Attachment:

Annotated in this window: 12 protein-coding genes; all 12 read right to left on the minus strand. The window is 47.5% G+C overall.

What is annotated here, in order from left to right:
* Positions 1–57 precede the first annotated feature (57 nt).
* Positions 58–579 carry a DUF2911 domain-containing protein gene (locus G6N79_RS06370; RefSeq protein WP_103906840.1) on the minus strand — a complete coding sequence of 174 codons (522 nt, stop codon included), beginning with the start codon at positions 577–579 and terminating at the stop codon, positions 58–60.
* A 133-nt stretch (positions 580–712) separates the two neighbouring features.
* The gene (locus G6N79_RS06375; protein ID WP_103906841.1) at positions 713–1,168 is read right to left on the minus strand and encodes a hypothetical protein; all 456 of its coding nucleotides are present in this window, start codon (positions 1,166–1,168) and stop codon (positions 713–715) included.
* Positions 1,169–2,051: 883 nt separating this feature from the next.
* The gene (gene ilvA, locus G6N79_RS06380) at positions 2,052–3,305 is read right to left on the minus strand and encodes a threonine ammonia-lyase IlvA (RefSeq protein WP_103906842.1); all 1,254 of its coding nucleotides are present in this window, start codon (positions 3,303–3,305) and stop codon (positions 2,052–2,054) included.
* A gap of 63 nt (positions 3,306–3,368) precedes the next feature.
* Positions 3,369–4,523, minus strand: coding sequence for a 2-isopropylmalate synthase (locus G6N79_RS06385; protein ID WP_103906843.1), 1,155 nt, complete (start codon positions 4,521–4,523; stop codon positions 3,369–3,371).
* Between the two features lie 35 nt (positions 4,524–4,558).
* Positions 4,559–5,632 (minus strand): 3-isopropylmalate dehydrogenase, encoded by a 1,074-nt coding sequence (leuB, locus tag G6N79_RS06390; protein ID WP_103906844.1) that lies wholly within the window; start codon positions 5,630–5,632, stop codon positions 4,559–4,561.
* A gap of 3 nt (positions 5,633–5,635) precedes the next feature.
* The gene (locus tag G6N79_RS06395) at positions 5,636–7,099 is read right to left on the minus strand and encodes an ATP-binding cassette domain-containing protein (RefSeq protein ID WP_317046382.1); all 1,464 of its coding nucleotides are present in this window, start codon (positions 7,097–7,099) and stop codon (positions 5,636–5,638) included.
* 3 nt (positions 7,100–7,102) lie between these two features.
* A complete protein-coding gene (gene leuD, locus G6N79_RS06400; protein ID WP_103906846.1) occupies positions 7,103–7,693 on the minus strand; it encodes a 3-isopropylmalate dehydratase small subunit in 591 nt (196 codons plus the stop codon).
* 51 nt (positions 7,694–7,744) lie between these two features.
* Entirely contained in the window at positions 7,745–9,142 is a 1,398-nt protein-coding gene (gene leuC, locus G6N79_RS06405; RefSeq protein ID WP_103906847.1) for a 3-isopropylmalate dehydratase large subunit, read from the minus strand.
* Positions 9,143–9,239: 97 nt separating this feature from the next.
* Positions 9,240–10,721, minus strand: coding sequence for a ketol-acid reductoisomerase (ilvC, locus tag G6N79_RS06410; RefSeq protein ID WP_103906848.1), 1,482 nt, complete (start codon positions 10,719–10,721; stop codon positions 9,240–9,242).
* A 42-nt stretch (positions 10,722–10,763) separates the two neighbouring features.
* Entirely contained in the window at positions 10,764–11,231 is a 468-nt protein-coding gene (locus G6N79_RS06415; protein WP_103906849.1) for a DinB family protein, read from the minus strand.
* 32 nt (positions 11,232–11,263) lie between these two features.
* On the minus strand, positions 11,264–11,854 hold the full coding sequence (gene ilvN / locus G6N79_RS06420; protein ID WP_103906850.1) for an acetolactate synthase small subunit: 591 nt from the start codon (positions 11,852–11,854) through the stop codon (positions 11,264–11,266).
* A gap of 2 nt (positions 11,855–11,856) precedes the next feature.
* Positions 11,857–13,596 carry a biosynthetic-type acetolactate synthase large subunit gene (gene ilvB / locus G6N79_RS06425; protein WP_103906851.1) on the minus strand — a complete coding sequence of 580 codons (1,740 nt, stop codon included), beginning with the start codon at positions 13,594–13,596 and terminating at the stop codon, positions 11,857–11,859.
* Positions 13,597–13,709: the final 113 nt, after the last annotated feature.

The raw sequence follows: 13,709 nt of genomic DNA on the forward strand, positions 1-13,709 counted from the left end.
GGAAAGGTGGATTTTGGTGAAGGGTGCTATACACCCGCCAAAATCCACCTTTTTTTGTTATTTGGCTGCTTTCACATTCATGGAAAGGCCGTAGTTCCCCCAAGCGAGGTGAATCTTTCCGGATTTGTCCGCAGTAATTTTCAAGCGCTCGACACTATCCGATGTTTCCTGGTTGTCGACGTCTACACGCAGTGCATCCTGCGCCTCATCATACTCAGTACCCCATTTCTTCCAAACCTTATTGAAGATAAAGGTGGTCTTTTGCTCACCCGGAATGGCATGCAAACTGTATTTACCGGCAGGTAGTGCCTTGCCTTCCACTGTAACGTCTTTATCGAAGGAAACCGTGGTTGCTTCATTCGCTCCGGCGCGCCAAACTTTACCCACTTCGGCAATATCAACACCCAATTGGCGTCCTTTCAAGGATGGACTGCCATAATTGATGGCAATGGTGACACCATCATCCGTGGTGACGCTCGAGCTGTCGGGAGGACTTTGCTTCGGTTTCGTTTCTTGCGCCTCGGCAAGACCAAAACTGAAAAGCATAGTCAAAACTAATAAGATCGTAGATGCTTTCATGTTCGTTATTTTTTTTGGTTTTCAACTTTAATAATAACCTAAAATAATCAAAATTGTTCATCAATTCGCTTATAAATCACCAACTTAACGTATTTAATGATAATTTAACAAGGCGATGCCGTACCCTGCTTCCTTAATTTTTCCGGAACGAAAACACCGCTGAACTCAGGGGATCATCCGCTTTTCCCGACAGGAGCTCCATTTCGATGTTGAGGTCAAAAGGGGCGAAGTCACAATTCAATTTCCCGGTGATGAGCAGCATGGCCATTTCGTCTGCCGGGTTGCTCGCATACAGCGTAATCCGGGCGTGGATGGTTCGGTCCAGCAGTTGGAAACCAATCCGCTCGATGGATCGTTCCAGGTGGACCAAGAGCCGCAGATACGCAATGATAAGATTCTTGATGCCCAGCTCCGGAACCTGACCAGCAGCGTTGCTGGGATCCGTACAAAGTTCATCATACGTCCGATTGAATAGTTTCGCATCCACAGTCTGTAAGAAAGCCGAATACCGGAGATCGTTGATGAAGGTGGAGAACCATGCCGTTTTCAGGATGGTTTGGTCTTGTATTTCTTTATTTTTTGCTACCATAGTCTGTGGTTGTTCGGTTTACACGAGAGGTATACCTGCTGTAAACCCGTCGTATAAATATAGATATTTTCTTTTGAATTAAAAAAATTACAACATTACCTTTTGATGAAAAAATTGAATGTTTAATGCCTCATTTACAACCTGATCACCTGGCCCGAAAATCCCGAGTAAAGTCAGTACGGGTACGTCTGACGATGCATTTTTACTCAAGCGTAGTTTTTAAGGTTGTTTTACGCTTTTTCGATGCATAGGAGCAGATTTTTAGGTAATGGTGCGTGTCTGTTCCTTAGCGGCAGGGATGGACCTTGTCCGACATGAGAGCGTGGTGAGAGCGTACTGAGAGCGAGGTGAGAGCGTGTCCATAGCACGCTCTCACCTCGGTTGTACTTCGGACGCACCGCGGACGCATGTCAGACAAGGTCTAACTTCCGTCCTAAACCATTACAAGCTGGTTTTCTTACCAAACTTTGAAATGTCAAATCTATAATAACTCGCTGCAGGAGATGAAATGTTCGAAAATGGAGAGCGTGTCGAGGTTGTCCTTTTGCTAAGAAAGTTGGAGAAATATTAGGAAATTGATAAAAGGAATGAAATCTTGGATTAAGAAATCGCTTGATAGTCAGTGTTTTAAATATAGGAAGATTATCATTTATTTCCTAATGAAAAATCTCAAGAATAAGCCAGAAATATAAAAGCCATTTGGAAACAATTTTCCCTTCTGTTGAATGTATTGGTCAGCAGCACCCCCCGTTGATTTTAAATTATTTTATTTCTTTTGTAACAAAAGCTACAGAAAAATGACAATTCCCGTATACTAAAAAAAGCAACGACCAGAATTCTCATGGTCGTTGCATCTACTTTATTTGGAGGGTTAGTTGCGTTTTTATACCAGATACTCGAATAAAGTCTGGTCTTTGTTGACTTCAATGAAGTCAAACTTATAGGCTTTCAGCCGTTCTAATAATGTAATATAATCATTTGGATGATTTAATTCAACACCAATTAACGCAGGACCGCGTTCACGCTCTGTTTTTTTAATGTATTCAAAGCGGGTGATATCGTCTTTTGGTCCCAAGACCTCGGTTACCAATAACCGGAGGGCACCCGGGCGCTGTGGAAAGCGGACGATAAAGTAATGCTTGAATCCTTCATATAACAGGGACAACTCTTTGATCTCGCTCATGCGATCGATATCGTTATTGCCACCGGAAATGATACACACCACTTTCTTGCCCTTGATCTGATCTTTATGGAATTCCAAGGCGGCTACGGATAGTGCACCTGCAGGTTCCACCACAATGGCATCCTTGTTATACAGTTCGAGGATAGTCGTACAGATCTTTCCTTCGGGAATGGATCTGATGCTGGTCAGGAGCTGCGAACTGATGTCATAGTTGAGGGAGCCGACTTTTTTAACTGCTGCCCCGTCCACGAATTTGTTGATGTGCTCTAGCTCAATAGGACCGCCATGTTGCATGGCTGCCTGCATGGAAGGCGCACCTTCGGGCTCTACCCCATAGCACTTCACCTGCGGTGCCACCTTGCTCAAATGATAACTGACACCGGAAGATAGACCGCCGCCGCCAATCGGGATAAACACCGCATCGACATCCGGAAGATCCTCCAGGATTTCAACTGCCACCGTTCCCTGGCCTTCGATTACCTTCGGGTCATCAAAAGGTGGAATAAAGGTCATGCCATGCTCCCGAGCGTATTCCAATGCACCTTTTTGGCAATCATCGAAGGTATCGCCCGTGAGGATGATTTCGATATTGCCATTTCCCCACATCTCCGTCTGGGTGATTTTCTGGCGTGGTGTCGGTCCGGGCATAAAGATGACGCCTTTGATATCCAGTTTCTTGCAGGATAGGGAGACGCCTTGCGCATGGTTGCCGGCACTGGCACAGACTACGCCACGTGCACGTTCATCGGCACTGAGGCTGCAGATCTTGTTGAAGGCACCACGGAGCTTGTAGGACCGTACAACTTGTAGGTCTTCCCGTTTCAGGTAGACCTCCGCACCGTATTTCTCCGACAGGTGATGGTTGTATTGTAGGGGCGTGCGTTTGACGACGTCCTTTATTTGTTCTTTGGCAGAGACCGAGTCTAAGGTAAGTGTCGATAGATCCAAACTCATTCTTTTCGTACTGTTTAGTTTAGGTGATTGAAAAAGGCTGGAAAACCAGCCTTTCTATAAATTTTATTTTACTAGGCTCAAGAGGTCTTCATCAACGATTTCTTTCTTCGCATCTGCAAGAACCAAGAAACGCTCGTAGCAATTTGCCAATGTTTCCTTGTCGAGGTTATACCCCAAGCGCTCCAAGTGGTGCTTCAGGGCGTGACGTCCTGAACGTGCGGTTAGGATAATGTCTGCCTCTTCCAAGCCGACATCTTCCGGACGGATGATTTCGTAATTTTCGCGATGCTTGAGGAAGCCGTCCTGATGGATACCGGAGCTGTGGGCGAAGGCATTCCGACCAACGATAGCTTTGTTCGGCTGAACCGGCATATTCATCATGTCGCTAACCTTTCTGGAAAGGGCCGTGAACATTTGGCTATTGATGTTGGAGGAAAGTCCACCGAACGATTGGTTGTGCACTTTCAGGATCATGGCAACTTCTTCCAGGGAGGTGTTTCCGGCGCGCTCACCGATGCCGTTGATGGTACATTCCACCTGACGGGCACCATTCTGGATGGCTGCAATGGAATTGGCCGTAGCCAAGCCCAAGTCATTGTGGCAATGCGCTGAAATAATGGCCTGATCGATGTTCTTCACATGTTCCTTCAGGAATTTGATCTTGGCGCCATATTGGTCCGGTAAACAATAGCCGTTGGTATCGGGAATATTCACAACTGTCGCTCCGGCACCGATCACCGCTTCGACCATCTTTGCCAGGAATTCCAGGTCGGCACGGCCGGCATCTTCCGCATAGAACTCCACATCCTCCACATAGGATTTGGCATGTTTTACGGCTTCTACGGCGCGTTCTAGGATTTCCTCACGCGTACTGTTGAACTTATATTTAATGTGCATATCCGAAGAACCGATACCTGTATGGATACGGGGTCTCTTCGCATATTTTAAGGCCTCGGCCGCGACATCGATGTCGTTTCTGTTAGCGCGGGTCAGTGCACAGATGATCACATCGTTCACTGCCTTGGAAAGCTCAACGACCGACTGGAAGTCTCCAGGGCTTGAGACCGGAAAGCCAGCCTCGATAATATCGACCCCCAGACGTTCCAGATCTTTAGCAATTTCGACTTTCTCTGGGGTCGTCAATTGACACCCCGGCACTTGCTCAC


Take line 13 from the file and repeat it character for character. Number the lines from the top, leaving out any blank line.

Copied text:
* A gap of 3 nt (positions 5,633–5,635) precedes the next feature.